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- 1 Maya Angelou
- 2 Steam engine
- 3 Nice.
- 4 Minor edits
- 5 WP:User page
- 6 1960 World Series
- 7 The dog biscuit under the sofa?
- 8 ISIS
- 9 December 2014
- 10 Why
- 11 April 2015
- 12 "However"
- 13 ArbCom elections are now open!
- 14 Machines
- 15 ArbCom Elections 2016: Voting now open!
- 16 However, we do use commas when...
- 17 ArbCom 2017 election voter message
- 18 Liberty Bell
- 19 ArbCom 2018 election voter message
- 20 Stachys affinis
Hi Wikievil, welcome to Wikipedia.
I "reverted" some of your edits to Dr. Angelou's bio. I think that I explained them in the edit summaries. Please don't give up on this article! I totally agree that it's a mess. I've taken all all of Angelou's articles (I Know Why the Caged Bird Sings is a FA), and I could use all the help I can get! I've been slowly improving this one, but it's taken a long while because I feel like I need to read all six of her autobiographies and create their articles before I can really do this justice. I've just completed her fourth, Heart of a Woman, but my RL responsibilities and other WP commitments have gotten in the way. I'm so lucky that there is no deadline in WP. I also know that this article is in dire need of a good copyedit. I welcome you doing just that. Thanks for the editing you've done so far, and may you have loads of fun here. --Christine (talk) 17:59, 24 October 2009 (UTC)
Hi. The term 'rotative' is correct when describing these types of engine and is in widespread use. 'Rotary' is incorrect. (Another editor has already reverted this change before I could!) However, you may have a point that the term 'rotative' could be considered jargon and needs describing on its first use in an article, and/or linking to a section of beam engine maybe. I'll make a note in my ToDo list... -- EdJogg (talk) 09:47, 12 March 2010 (UTC)
- When I saw all of your edits in the history just now, I thought, "Who is butchering the Kubrick article?" But looking at them closely, I have to say I'm impressed. We need more editors with actual "editing" skills; nicely done. — Satori Son 23:41, 30 August 2011 (UTC)
Hi! It looks like you've done some great work on WP over the years but I'm curious as to why you almost always mark the edits as minor. You may not be aware but the edits you're making aren't always "minor" as defined at Help:Minor edit. The "nutshell" portion at the top of the article summarizes what Wikipedia (or more exactly, its editors) considers a minor edit. Some people consider it "poor etiquette" as it's described in Help:Minor edit. It doesn't particularly bother me but apparently can throw off some bots, filters, and watchlists which is considerably more important than etiquette, in my opinion. OlYeller21Talktome 01:04, 6 December 2011 (UTC)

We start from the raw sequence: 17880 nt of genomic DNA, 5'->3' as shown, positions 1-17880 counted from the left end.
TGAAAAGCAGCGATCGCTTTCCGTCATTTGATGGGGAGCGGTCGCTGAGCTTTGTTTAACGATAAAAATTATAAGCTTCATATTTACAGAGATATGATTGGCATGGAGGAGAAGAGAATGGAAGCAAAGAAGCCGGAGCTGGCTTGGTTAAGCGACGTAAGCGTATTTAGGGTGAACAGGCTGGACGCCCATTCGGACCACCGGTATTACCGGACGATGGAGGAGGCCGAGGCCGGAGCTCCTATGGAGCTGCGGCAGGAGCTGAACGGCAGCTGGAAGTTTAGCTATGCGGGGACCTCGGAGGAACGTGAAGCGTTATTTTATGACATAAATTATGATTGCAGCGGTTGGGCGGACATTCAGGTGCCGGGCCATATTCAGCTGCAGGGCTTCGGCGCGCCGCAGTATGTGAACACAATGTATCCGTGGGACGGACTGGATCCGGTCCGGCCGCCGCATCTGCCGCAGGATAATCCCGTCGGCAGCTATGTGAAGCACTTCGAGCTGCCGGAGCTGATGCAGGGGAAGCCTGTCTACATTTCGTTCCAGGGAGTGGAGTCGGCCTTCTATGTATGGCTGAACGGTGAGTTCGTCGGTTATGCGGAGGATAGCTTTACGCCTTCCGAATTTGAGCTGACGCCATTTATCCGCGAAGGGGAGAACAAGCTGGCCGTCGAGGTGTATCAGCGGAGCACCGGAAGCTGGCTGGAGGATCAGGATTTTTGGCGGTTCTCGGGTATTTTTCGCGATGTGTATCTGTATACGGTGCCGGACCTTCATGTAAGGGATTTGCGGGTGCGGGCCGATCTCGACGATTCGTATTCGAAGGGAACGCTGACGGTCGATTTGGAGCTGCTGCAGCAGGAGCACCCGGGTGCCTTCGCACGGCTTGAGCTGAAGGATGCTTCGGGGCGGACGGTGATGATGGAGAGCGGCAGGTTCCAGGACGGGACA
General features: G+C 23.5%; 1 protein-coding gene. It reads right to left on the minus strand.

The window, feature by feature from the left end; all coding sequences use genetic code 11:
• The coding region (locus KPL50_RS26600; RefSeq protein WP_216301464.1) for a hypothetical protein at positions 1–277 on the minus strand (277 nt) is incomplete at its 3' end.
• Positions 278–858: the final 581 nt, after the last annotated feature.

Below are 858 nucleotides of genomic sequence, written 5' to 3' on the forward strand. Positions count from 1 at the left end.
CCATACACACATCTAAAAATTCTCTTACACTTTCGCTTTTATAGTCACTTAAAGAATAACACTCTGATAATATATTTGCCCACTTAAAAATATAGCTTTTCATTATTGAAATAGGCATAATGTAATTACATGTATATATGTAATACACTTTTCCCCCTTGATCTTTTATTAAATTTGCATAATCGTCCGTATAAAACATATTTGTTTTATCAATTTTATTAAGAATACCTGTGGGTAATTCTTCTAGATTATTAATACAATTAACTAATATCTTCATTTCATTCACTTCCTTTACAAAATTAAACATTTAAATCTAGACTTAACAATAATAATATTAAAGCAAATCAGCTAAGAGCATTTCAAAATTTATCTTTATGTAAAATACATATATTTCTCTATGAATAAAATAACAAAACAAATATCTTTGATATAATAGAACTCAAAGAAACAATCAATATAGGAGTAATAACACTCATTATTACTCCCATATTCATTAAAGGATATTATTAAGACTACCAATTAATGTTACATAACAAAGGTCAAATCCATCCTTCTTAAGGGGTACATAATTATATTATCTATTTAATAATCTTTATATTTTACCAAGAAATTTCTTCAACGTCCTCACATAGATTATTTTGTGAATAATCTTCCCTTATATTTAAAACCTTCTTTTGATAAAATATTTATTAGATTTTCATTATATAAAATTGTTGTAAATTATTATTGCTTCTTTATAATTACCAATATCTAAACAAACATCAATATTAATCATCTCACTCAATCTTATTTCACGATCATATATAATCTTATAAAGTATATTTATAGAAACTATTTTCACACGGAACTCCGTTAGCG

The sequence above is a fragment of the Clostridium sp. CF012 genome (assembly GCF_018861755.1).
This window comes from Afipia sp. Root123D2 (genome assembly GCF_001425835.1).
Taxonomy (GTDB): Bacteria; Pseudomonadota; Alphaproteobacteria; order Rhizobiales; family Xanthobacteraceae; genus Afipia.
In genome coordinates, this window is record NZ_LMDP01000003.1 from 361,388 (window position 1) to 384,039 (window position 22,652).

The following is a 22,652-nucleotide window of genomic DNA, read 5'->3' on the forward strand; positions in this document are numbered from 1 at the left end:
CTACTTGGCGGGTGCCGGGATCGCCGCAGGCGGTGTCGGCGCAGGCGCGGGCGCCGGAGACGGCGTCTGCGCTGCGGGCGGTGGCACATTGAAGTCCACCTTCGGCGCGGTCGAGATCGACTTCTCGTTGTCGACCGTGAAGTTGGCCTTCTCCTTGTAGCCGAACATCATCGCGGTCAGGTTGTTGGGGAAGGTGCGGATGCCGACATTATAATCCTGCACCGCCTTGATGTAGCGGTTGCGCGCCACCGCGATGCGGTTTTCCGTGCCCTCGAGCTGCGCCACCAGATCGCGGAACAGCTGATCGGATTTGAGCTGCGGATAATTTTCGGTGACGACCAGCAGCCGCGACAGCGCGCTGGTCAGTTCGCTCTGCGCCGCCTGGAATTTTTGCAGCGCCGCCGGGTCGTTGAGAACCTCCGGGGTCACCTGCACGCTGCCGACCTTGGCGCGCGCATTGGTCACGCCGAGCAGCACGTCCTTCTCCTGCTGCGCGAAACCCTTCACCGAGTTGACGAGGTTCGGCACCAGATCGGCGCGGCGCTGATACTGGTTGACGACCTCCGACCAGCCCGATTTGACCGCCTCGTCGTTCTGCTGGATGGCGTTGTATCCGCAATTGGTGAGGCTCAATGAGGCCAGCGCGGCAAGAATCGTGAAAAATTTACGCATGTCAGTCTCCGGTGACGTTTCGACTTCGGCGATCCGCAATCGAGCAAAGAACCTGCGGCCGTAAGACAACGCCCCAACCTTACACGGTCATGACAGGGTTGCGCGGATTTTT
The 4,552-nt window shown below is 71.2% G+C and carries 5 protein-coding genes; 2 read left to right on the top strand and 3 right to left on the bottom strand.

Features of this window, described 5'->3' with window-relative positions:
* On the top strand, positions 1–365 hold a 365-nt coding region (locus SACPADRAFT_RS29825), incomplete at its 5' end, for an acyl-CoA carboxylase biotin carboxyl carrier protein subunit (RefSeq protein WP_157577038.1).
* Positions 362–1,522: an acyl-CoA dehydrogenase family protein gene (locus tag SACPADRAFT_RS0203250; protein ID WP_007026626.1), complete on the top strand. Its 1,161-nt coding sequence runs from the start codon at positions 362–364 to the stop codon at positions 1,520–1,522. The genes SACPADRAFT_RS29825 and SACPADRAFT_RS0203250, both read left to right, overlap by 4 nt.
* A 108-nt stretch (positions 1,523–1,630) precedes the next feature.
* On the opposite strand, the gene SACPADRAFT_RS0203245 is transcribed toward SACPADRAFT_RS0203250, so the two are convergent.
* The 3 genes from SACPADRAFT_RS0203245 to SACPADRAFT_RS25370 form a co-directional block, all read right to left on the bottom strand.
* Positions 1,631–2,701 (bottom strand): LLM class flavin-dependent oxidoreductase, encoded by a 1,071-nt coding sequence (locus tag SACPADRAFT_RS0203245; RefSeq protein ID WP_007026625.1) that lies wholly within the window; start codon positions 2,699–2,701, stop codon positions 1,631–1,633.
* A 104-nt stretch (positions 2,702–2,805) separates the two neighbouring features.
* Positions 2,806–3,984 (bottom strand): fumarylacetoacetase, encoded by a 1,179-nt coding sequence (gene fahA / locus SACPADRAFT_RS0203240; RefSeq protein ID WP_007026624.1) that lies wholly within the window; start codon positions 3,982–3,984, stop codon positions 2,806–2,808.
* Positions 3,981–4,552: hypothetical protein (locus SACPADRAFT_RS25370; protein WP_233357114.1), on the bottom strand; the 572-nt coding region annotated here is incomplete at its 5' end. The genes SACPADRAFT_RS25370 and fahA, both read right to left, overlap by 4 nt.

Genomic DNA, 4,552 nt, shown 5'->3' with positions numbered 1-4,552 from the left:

"Plated" is baseball talk for "scored", not "hit". It's a slangy way of saying "touched home plate". However, because it's slang, you were right to change it, just not for the right reason. :) ←Baseball Bugs What's up, Doc? carrots→ 12:04, 9 December 2012 (UTC)
- Hmm... Kinda thought a batter COULD actually hit homers. Oh, I see... gotta add this --> Wikievil666 (talk) 12:15, 9 December 2012 (UTC)
Sure, I know of home plate, but never heard the verb "to plate". I've only been a baseball fan for 50 years. If I understand correctly, the runner can plate, the batter can plate himself if he hits a homer, and the batter can plate a runner (RBI). In that sense, both runner and batter plate the same run in the case of an RBI. Is that correct? Wikievil666 (talk) 13:14, 9 December 2012 (UTC)
- That's one way to look at it. I think of it primarily as just a different way to say "scored". I don't know that I've ever actually heard it said out loud. It's something writers might do (or might have done, some decades ago) as a way to vary things. Like saying "tallied" or whatever. In any case, I agree that it doesn't belong in the article, as a casual reader might say "Huh?". "Scored" does quite nicely. As per your original change, it would be fair to say that the World Series trophy might well be "plated". :) ←Baseball Bugs What's up, Doc? carrots→ 16:47, 9 December 2012 (UTC)